Why Use Topics and Not Keywords?

  • Future-proofing SEO
  • Topic-based SEO strategy is scalable
  • Great for internal linking
  • Attracts backlinks
  • Increases web engagement
  • Increases conversion

At the end of the day, you want to keep your reader engaged. Topic clustering helps solve their problem; it also provides answers they didn’t even realize they needed. It’s also a great SEO strategy for internal linking.

Here’s an example:

Topic clustering example

It’s all about wine basics, so I can come to this topic cluster and learn about wine: different grapes, different varieties and even how to taste wine. It’s a great example of how to take a big, broad topic and walk the reader through it. It keeps the reader engaged on your site instead of having to go to another site for other answers.

Here’s another example:

Topic clustering example (Semrush)

This is an SEO topic cluster. We break it down into technical SEO, local SEO and backlinks. Then we break it down further to Google algorithms and SEO best practices. Then there are tools, Google Analytics, Google Search Console and Google Business.

This graph also shows the interlinking for all of these subtopics. The idea, again, is to keep your readers engaged throughout the topic cluster.

The Future of Written Content

Let’s talk about the future: voice search and AI-generated content.

Is voice search still a thing? Martin Splitt of Google has said that voice search is not the future but we think that you should still optimize for it.

Why? The volume of voice-search assistance keeps growing every day. We have Alexa, Google Home and Siri. A lot of search queries are now coming from voice search.

Optimizing for voice is also going to help us write in a more conversational way. That’s how the algorithms have evolved, to understand how humans talk. By optimizing for voice, you’re bulletproofing your SEO. It’s a no-brainer.

It doesn’t take much additional effort. If you’re writing people-first content, you’re already writing in a conversational way.

AI-Generated Content

AI-generated content is another interesting topic that you’re probably hearing a lot about lately. Will there be a spam penalty? Can Google detect AI content?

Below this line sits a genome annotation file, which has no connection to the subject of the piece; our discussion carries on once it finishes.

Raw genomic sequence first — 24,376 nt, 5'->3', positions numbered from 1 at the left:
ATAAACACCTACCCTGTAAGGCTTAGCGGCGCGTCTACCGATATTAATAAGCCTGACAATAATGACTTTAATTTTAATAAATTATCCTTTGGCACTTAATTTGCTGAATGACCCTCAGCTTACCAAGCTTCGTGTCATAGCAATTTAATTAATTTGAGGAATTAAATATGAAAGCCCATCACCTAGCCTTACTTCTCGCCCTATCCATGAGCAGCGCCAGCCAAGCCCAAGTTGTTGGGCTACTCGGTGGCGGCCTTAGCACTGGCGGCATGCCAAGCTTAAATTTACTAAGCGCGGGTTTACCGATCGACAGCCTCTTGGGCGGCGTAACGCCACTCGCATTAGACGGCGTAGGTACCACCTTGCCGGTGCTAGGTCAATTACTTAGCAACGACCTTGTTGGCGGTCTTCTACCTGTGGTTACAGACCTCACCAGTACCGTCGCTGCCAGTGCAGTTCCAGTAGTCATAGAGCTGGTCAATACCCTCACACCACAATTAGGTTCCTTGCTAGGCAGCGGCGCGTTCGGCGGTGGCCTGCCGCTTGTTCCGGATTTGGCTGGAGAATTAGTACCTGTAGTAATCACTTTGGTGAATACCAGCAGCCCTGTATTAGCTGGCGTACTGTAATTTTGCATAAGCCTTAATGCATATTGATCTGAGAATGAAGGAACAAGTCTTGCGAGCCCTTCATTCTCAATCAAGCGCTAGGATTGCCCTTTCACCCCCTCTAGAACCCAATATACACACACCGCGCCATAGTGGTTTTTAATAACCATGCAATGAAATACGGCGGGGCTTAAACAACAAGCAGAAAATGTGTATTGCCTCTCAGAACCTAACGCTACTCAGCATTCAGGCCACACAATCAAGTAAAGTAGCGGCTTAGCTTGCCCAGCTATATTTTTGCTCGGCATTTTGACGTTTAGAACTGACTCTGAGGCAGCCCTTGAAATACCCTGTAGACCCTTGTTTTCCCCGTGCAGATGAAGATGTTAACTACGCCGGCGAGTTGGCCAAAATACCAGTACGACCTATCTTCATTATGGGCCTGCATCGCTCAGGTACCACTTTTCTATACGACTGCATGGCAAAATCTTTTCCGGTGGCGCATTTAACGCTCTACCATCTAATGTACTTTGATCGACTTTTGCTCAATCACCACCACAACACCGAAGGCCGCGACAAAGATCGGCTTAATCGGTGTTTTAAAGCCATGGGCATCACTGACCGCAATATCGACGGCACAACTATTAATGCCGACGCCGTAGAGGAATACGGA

John Mueller from Google said in a recent SEO Office Hours session, “I can’t claim that. But for us, if we see that something is automatically generated, then the webspam team can definitely take action on that.”

There’s already a tool that can detect AI-generated content; it’s called Hugging Face. We think eventually, Google is going to get there; they’re going to be able to understand and detect AI-generated content. So if you’re focusing heavily on AI-generated content, there might be trouble.

But is AI-generated content good or bad for SEO? People are talking about AI as the next dot-com revolution. AI is definitely here to stay; it’s still a tool you can use for many purposes.

We advise you to proceed with caution. Don’t rely heavily on AI to generate content, but if you’re generating non-SEO-driven content, there’s no harm in using it.

We also see AI as a way to help writers become more efficient or to overcome writer’s block. We just recently acquired a company that is using AI to produce content, but it’s paired with humans, so it doesn’t rely so heavily on the technology. We made that acquisition because we think AI is going to become more mainstream and we want to understand the technology and get in early.

We see it helping content writers be more efficient. Maybe you can use it for first drafts, to overcome writer’s block or auto-complete sentences and paragraphs. Then you have a human who’s going to make it into people-first content.

If a lot of people start using AI content, there’s going to be a tsunami of content out there. This is an opportunity for great content to rank well; excellent content will always push out lower-quality content.


1. Rand, how can people leverage SparkToro using the techniques you talked about?

If your goal is to find the people who can help you amplify content and better understand your audience, that’s what SparkToro is all about. Right now, our customers are primarily folks in content marketing: agencies and consultants.

When a customer has a new piece of content, a new client, a new campaign, a new audience they want to reach or a new publication they want to pitch, they use SparkToro to understand the audience.

For example, if I’m looking at audiences that are big fans of Disney+, I’d go and look at all the people who follow Disney+ on their social accounts: Twitter, Facebook, LinkedIn, Reddit, YouTube, etc.